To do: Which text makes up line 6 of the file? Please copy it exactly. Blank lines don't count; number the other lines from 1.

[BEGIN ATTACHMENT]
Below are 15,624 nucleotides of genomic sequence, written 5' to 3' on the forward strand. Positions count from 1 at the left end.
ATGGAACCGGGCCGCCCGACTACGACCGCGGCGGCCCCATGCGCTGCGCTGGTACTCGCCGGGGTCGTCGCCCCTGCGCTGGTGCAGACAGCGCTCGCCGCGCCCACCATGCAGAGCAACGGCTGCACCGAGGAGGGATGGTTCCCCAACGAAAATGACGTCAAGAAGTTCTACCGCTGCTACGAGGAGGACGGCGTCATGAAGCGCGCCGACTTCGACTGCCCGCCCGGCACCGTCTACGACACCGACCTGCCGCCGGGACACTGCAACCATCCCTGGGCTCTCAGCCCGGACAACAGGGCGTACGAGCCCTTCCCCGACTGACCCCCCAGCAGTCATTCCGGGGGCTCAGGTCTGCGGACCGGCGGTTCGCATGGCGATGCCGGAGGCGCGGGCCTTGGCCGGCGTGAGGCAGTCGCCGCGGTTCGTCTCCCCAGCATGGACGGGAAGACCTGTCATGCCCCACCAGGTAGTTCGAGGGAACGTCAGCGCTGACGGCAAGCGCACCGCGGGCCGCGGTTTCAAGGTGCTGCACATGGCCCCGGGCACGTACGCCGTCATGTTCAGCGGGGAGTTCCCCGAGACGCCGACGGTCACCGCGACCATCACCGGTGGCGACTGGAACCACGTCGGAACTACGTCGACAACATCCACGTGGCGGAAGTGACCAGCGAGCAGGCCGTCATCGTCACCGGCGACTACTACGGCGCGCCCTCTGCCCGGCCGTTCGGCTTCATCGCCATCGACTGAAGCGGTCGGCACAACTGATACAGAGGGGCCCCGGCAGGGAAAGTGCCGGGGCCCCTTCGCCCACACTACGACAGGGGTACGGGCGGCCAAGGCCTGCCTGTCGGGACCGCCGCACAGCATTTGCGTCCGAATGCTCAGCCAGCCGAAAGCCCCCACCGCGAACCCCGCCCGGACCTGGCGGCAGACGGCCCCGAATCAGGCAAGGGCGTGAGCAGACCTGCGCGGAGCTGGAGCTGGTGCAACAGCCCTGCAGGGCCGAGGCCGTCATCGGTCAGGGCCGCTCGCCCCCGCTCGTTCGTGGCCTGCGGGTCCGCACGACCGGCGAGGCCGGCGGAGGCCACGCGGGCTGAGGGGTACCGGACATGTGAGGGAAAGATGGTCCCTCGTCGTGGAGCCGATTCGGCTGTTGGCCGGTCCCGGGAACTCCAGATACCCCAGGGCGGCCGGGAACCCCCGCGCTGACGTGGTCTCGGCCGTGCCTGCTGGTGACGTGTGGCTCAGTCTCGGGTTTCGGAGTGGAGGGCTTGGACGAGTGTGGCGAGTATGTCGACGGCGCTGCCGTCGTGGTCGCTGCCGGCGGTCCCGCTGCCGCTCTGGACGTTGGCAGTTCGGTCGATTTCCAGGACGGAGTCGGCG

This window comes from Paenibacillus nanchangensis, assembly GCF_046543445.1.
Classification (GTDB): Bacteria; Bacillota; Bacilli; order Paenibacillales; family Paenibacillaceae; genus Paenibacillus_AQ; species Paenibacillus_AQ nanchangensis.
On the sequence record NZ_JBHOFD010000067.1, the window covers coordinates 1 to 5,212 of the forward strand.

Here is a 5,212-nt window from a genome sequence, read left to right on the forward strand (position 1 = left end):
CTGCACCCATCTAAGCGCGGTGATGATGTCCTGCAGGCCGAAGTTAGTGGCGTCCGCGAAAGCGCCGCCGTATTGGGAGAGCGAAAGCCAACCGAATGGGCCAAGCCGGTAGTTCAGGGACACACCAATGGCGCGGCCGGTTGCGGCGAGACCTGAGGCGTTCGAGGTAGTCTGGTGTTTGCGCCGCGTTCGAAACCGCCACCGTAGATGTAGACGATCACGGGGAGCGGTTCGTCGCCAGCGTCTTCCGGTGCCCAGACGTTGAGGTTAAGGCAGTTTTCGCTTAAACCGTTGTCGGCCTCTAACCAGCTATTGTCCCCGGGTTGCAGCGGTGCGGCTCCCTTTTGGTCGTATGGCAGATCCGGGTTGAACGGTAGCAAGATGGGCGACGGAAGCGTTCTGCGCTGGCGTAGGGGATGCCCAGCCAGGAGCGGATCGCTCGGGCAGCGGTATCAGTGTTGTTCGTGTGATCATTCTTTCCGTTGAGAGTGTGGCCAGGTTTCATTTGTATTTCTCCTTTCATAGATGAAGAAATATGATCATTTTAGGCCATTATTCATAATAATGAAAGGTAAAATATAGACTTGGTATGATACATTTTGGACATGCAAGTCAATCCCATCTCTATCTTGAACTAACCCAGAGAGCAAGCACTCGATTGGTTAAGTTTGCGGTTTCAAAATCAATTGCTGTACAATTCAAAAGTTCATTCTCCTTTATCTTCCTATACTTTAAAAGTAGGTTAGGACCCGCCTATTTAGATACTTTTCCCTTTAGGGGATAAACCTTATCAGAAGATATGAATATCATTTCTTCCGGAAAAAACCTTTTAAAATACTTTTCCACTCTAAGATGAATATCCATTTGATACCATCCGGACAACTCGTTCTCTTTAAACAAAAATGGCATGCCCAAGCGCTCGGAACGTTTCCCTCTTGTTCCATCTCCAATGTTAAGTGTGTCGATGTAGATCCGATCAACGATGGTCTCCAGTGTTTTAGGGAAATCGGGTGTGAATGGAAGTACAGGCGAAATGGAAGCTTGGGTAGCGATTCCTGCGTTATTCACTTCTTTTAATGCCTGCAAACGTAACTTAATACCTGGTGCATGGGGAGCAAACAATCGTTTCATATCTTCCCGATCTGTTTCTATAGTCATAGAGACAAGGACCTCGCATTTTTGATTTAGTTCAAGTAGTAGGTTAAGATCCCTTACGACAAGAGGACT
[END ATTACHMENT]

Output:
Here is a 5,212-nt window from a genome sequence, read left to right on the forward strand (position 1 = left end):